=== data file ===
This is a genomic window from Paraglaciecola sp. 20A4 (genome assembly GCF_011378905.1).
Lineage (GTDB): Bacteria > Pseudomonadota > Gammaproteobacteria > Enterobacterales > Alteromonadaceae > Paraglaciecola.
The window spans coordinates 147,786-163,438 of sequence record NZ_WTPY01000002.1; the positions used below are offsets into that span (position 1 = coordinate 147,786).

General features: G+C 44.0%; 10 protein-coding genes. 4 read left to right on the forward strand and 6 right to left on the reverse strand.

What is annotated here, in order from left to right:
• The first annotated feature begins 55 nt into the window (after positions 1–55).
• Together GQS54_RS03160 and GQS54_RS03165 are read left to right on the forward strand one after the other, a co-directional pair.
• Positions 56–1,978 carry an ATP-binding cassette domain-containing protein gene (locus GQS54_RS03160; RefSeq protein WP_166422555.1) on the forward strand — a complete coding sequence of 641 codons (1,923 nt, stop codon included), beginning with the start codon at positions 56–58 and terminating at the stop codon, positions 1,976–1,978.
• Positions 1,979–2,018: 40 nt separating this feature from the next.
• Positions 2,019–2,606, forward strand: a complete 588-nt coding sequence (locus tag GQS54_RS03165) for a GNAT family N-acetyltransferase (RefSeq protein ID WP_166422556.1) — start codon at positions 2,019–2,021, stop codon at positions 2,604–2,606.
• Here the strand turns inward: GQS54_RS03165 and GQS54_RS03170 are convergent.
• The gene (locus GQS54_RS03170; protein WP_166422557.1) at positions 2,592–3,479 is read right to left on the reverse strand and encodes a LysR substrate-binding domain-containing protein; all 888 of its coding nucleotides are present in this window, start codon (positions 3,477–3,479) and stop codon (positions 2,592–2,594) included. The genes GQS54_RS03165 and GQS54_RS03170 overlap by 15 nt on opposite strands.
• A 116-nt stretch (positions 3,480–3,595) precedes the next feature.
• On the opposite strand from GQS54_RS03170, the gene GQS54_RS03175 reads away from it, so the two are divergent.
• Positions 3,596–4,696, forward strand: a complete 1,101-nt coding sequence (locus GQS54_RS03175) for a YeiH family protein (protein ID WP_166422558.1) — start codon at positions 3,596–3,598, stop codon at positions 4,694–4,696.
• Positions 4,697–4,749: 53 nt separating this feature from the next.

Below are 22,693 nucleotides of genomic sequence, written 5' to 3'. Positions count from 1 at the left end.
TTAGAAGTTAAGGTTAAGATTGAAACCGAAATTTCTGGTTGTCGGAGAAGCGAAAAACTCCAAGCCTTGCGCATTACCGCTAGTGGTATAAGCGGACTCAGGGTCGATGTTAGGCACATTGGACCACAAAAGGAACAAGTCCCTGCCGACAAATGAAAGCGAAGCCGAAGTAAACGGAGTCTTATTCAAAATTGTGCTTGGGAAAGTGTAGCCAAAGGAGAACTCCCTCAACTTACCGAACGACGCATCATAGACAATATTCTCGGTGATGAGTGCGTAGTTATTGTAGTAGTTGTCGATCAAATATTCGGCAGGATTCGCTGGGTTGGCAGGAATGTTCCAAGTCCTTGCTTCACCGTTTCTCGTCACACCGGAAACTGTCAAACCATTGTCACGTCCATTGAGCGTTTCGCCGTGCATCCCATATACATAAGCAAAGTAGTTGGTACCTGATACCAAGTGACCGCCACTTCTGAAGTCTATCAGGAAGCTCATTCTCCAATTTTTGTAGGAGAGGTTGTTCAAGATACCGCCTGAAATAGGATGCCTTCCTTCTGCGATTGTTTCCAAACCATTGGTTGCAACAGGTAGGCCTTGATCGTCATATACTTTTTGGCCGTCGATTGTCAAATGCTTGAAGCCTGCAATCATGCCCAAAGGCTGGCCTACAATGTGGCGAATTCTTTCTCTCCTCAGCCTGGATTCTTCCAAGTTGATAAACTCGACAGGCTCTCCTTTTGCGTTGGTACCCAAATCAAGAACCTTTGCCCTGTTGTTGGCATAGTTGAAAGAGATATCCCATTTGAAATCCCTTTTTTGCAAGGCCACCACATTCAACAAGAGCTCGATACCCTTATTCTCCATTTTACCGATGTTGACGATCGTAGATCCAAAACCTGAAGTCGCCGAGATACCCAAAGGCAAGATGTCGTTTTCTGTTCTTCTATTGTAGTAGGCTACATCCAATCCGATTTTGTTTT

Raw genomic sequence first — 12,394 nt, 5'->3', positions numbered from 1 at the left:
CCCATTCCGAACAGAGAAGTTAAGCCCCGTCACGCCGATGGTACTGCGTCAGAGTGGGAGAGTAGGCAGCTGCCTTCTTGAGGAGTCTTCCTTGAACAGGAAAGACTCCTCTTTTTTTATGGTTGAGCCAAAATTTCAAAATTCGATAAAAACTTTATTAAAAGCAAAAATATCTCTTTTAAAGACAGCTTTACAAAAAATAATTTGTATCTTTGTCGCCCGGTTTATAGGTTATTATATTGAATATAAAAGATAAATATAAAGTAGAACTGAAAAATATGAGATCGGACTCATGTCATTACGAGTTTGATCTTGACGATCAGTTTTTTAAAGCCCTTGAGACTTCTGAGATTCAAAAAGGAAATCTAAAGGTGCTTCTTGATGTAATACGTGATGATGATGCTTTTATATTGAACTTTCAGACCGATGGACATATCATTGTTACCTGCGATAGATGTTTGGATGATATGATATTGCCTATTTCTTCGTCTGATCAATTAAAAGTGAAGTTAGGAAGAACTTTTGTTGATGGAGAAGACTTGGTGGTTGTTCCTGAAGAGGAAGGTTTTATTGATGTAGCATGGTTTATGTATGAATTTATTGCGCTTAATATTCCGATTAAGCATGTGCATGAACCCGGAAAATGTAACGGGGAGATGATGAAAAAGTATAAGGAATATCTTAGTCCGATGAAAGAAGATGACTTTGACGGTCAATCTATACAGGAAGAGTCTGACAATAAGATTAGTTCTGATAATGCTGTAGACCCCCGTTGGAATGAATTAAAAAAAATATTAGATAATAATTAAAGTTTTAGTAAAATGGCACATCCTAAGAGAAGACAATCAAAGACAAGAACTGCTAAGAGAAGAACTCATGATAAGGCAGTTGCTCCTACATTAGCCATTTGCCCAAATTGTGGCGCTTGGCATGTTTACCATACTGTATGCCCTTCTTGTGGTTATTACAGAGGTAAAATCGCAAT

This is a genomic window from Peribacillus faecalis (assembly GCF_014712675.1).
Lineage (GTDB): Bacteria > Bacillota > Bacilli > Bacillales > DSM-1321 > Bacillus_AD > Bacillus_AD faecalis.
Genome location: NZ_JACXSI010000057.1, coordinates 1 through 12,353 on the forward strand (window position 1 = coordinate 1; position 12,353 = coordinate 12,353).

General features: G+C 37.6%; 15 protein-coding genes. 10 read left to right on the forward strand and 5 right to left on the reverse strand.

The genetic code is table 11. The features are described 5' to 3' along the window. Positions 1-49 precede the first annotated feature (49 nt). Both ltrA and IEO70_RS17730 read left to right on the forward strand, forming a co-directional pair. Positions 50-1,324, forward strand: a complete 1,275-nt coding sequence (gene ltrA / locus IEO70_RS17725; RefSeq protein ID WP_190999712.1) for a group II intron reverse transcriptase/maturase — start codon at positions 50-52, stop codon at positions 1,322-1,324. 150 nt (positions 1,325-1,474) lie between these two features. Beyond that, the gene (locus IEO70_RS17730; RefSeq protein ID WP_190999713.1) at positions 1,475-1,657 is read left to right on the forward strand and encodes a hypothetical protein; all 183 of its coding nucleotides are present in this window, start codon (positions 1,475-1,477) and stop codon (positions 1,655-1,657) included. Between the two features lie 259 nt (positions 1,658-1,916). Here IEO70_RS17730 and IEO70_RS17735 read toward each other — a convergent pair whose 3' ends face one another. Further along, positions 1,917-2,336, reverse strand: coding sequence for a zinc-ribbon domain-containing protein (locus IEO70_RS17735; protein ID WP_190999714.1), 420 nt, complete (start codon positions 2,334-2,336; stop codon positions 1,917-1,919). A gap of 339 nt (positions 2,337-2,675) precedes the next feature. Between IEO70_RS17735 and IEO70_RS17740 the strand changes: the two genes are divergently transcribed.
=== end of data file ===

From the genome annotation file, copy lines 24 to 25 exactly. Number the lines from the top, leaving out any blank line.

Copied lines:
General features: G+C 37.6%; 15 protein-coding genes. 10 read left to right on the forward strand and 5 right to left on the reverse strand.

The genetic code is table 11. The features are described 5' to 3' along the window. Positions 1-49 precede the first annotated feature (49 nt). Both ltrA and IEO70_RS17730 read left to right on the forward strand, forming a co-directional pair. Positions 50-1,324, forward strand: a complete 1,275-nt coding sequence (gene ltrA / locus IEO70_RS17725; RefSeq protein ID WP_190999712.1) for a group II intron reverse transcriptase/maturase — start codon at positions 50-52, stop codon at positions 1,322-1,324. 150 nt (positions 1,325-1,474) lie between these two features. Beyond that, the gene (locus IEO70_RS17730; RefSeq protein ID WP_190999713.1) at positions 1,475-1,657 is read left to right on the forward strand and encodes a hypothetical protein; all 183 of its coding nucleotides are present in this window, start codon (positions 1,475-1,477) and stop codon (positions 1,655-1,657) included. Between the two features lie 259 nt (positions 1,658-1,916). Here IEO70_RS17730 and IEO70_RS17735 read toward each other — a convergent pair whose 3' ends face one another. Further along, positions 1,917-2,336, reverse strand: coding sequence for a zinc-ribbon domain-containing protein (locus IEO70_RS17735; protein ID WP_190999714.1), 420 nt, complete (start codon positions 2,334-2,336; stop codon positions 1,917-1,919). A gap of 339 nt (positions 2,337-2,675) precedes the next feature. Between IEO70_RS17735 and IEO70_RS17740 the strand changes: the two genes are divergently transcribed.